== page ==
With a little over six percent market share, Xiaomi re-established itself as one of the top 5 Android smartphone manufacturers in the world. As such, millions of people use the company’s devices, so when Xiaomi’s MIUI Android skin is reported to have several security vulnerabilities, it would be wise for both users and the company to take notice.
Discovered by India-based security firm eScan Antivirus, one of the vulnerabilities centers around the Mi Mover app, which lets you transfer settings and other data from an Android device to a Xiaomi phone. The app overrides Android’s sandbox protection, however, when that transfer takes place between two Xiaomi devices, since system data like and confidential information like payment information get moved over.
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To protect that information from being transferred willy-nilly, you must provide a password before using the Mi Mover app. What the research found was that the app did not ask for any sort of password, be it a fingerprint or a pattern lock, when transferring between the Mi Max 2 and Redmi 4A, both of which are Xiaomi devices.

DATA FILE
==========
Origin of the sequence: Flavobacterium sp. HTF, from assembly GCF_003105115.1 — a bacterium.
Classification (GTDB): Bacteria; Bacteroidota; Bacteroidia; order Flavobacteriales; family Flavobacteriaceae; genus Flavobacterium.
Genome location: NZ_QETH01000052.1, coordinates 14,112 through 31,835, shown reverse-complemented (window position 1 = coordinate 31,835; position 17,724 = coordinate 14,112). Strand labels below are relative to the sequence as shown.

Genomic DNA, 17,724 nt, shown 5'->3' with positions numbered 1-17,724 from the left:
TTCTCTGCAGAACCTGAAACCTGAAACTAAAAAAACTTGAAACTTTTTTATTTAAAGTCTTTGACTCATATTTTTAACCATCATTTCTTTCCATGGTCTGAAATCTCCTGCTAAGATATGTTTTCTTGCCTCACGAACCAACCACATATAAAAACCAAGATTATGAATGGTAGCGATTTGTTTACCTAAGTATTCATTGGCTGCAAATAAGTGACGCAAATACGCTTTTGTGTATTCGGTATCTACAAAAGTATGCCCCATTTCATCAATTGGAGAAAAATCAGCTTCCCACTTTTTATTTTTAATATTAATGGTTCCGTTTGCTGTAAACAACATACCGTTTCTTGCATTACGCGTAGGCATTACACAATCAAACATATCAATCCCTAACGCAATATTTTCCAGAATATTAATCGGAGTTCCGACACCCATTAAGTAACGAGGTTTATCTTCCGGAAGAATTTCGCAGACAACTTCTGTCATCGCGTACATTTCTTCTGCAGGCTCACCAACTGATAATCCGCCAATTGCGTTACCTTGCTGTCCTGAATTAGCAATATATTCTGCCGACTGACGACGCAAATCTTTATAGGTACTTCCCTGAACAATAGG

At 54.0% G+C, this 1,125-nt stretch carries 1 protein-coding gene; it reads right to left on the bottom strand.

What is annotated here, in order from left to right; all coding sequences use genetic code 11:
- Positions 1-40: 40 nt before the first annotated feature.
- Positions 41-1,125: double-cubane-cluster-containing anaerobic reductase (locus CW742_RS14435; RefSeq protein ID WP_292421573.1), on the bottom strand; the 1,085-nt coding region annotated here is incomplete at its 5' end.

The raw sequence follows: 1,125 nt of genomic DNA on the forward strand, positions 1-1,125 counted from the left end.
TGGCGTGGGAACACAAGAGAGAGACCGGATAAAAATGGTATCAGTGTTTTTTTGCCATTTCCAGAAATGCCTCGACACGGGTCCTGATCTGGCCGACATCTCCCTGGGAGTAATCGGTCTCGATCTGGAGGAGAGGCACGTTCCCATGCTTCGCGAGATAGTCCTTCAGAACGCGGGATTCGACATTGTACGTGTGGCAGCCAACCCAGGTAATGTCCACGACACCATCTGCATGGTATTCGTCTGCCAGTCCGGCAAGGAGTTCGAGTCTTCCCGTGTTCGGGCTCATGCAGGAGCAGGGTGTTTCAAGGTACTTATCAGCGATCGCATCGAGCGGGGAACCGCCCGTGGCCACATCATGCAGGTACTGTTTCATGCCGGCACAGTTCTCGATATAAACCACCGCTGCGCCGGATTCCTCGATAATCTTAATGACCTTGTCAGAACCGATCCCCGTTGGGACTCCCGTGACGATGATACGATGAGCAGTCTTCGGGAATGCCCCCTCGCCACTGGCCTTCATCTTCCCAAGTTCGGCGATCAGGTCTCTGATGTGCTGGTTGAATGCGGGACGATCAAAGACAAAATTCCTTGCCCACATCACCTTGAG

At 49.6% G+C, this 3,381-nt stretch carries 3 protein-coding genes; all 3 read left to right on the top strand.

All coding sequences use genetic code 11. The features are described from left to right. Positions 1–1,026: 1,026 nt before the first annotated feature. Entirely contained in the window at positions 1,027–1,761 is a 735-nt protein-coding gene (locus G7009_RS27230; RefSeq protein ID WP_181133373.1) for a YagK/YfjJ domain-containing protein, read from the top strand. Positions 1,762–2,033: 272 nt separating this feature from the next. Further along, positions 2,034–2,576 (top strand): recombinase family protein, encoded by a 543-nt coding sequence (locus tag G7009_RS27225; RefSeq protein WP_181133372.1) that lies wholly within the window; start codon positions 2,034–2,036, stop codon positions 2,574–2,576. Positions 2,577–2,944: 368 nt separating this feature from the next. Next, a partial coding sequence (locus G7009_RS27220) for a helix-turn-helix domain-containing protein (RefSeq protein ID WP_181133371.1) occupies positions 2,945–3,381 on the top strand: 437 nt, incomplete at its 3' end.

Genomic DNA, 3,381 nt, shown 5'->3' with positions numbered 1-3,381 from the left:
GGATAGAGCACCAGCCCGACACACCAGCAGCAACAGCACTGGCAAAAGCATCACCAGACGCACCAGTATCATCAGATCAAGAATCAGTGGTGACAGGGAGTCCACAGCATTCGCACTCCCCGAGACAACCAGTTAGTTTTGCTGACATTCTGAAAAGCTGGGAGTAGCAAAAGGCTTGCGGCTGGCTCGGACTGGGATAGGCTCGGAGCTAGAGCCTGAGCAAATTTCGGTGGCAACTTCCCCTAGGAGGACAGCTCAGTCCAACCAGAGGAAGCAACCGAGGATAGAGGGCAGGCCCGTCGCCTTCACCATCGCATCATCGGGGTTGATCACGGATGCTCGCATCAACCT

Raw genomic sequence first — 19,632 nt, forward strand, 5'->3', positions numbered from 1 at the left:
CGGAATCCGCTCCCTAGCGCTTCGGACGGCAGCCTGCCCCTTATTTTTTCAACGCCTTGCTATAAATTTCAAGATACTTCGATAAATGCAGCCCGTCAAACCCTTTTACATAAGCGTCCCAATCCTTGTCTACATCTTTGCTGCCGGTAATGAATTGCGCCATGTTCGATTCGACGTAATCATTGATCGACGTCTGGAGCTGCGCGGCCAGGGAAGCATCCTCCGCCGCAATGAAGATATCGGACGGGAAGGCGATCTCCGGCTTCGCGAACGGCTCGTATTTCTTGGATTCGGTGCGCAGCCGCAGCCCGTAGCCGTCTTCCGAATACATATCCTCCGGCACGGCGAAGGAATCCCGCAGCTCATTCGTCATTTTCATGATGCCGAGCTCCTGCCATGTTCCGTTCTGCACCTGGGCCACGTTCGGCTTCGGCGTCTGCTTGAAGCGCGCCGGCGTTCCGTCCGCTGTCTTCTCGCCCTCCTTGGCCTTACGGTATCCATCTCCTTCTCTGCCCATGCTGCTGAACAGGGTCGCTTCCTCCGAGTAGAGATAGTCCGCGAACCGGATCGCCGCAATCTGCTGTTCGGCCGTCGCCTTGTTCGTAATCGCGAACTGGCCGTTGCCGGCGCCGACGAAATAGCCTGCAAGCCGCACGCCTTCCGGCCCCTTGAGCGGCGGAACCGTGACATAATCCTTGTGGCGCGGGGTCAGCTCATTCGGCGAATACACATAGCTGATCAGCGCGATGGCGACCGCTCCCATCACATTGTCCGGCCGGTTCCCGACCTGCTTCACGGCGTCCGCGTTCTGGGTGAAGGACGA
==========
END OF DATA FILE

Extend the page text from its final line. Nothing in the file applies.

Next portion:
This becomes a serious issue if someone gains access to your unlocked Xiaomi device, since they can clone your system and app data without too much hassle. Also, without Android’s built-in sandbox protection, there is no fallback protection from the system itself.
The other notable security vulnerability is with device-administrator apps. Generally, security apps use Android’s administrator permission to wipe your device if it ever falls in the wrong hands. To do so usually requires a password, a requirement that did not pop up when the Cerberus anti-theft app was uninstalled from the Mi Max 2.